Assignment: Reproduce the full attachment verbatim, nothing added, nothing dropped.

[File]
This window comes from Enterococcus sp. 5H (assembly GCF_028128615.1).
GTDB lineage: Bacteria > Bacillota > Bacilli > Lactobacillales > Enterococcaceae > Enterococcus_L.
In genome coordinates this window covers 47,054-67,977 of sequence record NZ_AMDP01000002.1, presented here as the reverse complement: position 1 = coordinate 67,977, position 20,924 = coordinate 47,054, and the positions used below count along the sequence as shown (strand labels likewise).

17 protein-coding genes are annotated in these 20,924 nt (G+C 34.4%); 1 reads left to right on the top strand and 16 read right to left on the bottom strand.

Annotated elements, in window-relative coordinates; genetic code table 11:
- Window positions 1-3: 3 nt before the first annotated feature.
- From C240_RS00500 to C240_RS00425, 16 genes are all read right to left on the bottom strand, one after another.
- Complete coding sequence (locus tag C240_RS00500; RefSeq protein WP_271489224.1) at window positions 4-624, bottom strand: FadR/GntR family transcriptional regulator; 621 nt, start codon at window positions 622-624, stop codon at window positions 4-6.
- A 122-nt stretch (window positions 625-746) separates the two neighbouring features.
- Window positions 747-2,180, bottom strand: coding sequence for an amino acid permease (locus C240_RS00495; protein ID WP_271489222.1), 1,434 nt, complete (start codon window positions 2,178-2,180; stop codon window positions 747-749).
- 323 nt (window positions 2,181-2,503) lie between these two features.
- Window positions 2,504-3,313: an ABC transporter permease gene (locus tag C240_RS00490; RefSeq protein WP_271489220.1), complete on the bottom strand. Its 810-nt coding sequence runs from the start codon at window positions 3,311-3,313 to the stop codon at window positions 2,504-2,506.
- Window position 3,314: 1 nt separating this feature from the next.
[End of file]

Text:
This window comes from Enterococcus sp. 5H (assembly GCF_028128615.1).
GTDB lineage: Bacteria > Bacillota > Bacilli > Lactobacillales > Enterococcaceae > Enterococcus_L.
In genome coordinates this window covers 47,054-67,977 of sequence record NZ_AMDP01000002.1, presented here as the reverse complement: position 1 = coordinate 67,977, position 20,924 = coordinate 47,054, and the positions used below count along the sequence as shown (strand labels likewise).

17 protein-coding genes are annotated in these 20,924 nt (G+C 34.4%); 1 reads left to right on the top strand and 16 read right to left on the bottom strand.

Annotated elements, in window-relative coordinates; genetic code table 11:
- Window positions 1-3: 3 nt before the first annotated feature.
- From C240_RS00500 to C240_RS00425, 16 genes are all read right to left on the bottom strand, one after another.
- Complete coding sequence (locus tag C240_RS00500; RefSeq protein WP_271489224.1) at window positions 4-624, bottom strand: FadR/GntR family transcriptional regulator; 621 nt, start codon at window positions 622-624, stop codon at window positions 4-6.
- A 122-nt stretch (window positions 625-746) separates the two neighbouring features.
- Window positions 747-2,180, bottom strand: coding sequence for an amino acid permease (locus C240_RS00495; protein ID WP_271489222.1), 1,434 nt, complete (start codon window positions 2,178-2,180; stop codon window positions 747-749).
- 323 nt (window positions 2,181-2,503) lie between these two features.
- Window positions 2,504-3,313: an ABC transporter permease gene (locus tag C240_RS00490; RefSeq protein WP_271489220.1), complete on the bottom strand. Its 810-nt coding sequence runs from the start codon at window positions 3,311-3,313 to the stop codon at window positions 2,504-2,506.
- Window position 3,314: 1 nt separating this feature from the next.